Air travel presents us with challenges we seldom anticipate. Flying into Charlotte on Sunday I had developed a ferocious headache. I was headed to the Tennessee Valley Interstellar Workshop in Huntsville and had a long enough layover in Charlotte to seek out a pain reliever with decongestant properties. The ridiculous thing was that I couldn’t get the plastic mini-pack open. The little symbol showed me tearing off the corner of the packet, but it wouldn’t tear for me, and it wouldn’t tear for the guy who happened to be sitting next to me at the USAir gate.
It became clear that I needed something sharp to get into this packet, but it was also clear that I was in an airport, the very definition of which these days is to prevent passengers from having anything sharp. I finally took the packet back to the kiosk I bought it from and demanded redress. The lady looked askance at me, looked at the packet, and opened it effortlessly. Further comment seems superfluous.
By the time I got off the plane in Huntsville the headache was much better, and I was surprised to find my shoulder tapped by Andreas Hein, who heads Icarus Interstellar’s worldship project, called Hyperion. We shared a taxi to the hotel, where the lobby was stuffed with interstellar folk like Rob Swinney, now project head for Project Icarus, Claudio Maccone (who will give a keynote on Tuesday), Kelvin Long (head of the Institute for Interstellar Studies) and my buddy Al Jackson, just in from Houston. Al was kind enough later to drive me over to the venue for the evening reception, pictures of which you see here. Al and I owe much to his Garmin GPS.
Image: Andreas Hein (left) and Rob Swinney, of Icarus Interstellar.
The conference — or in this case ‘workshop’ — dilemma is again facing me. There was a day when I thought ‘live blogging’ would make sense for Centauri Dreams, but the more examples of live blogging I read, the less I like the idea. At both 100 Year Starship conferences I mainly sent out tweets, finding Twitter an interesting platform for conference coverage, but one that nonetheless distracted me from making the kind of detailed notes I needed to be working with, just as live blogging did. So this time around, although I may do the occasional tweet (@centauri_dreams), I’ll mostly be paying attention to the speakers and making notes that will turn into more coverage after the workshop is over.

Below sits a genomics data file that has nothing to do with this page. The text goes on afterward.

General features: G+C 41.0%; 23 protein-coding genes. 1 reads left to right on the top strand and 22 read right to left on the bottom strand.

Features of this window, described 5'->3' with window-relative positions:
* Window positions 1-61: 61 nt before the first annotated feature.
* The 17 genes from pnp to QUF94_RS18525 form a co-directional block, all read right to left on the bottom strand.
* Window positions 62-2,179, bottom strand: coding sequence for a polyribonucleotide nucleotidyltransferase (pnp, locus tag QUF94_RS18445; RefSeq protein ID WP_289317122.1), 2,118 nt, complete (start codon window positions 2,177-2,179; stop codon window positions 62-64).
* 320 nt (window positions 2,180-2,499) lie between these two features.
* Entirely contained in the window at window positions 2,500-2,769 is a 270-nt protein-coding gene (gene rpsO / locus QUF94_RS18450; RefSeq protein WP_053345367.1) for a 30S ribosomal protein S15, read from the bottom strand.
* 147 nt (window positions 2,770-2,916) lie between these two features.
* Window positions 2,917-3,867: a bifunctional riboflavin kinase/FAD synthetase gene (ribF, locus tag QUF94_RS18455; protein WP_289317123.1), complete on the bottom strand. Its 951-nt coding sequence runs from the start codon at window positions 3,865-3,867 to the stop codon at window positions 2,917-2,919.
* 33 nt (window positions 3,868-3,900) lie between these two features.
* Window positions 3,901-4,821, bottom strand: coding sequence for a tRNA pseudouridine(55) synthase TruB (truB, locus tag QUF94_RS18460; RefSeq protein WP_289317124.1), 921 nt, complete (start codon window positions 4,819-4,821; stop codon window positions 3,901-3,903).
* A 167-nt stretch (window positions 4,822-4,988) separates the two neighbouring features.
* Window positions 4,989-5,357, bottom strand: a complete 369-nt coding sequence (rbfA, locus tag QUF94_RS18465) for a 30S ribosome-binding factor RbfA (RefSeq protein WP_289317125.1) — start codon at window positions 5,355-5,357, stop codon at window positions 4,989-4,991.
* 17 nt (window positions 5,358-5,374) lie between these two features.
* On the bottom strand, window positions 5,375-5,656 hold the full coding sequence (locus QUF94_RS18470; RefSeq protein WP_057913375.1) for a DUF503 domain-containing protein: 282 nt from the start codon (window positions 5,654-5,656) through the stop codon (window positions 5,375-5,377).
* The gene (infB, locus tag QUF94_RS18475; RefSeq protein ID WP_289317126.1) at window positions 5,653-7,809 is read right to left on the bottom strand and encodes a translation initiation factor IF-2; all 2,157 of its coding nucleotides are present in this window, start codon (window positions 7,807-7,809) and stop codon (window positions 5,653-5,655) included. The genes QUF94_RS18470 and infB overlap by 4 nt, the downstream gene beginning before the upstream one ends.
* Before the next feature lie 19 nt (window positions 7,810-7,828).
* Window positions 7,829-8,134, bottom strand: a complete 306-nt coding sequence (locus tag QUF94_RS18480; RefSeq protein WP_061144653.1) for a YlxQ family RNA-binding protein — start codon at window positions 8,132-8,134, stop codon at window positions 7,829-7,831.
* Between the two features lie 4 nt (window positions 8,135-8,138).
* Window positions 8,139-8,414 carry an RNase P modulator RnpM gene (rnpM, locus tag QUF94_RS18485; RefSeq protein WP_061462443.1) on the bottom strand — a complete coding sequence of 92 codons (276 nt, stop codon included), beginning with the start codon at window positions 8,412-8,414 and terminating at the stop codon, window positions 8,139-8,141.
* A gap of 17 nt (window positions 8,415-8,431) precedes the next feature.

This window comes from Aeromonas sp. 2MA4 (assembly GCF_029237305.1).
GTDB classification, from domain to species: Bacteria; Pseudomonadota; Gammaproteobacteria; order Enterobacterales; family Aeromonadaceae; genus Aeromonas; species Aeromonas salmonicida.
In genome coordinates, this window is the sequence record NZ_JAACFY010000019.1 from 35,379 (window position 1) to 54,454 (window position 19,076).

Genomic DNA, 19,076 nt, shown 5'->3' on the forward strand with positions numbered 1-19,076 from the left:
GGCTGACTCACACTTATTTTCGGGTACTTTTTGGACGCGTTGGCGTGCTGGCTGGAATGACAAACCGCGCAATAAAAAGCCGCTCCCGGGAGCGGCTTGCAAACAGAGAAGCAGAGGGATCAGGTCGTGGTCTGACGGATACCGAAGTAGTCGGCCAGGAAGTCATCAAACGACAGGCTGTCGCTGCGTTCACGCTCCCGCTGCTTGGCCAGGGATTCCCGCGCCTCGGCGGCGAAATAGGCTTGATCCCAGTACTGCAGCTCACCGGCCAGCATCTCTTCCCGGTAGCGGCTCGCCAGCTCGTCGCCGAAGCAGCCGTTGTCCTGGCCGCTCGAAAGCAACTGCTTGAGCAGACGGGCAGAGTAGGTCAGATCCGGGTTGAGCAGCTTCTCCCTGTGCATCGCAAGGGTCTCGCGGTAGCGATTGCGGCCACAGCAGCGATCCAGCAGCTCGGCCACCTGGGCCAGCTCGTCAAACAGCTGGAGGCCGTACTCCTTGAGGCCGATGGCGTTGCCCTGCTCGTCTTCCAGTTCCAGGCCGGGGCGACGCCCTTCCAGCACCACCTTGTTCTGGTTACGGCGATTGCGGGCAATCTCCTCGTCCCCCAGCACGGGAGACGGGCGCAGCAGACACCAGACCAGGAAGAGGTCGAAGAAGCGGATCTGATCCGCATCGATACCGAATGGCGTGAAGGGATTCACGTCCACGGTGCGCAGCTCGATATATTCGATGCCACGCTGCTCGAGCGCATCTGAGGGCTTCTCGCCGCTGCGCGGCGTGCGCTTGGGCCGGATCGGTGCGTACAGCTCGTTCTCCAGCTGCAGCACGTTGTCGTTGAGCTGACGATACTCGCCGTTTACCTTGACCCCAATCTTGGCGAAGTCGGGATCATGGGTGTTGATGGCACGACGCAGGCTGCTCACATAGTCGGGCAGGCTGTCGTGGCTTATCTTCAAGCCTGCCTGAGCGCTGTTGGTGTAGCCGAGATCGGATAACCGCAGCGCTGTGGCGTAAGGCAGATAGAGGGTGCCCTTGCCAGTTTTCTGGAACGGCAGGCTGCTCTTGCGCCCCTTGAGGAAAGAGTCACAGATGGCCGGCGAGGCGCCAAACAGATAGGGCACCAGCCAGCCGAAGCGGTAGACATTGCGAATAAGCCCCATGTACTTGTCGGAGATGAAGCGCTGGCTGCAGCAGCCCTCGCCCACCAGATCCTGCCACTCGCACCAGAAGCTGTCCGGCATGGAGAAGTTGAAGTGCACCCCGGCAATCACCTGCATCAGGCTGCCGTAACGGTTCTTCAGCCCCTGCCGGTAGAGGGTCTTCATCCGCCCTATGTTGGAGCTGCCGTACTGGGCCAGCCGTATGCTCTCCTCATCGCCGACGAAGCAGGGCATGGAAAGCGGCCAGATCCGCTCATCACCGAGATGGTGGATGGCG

Image: A cordial host, MSFC’s Les Johnson, co-editor of Going Interstellar (Baen, 2012).
So bear with me if Centauri Dreams is off its regular schedule for a few days, though I’ll slip things in wherever possible, and next week we’ll take a close look at the papers here. Meanwhile, there should be no interruption in comment moderation, which I’ll get to as time allows. I will tell you this for now. Robert Kennedy (The Ultimax Group) makes a drink called the Alpha Centauri Sunrise, and I have not only had one, but have also snapped a surreptitious photo of the recipe. Robert later said it would be OK for me to share it, so at some point during the week, I’ll explain how to make this estimable drink. Hint: Three berries are involved. And moonshine.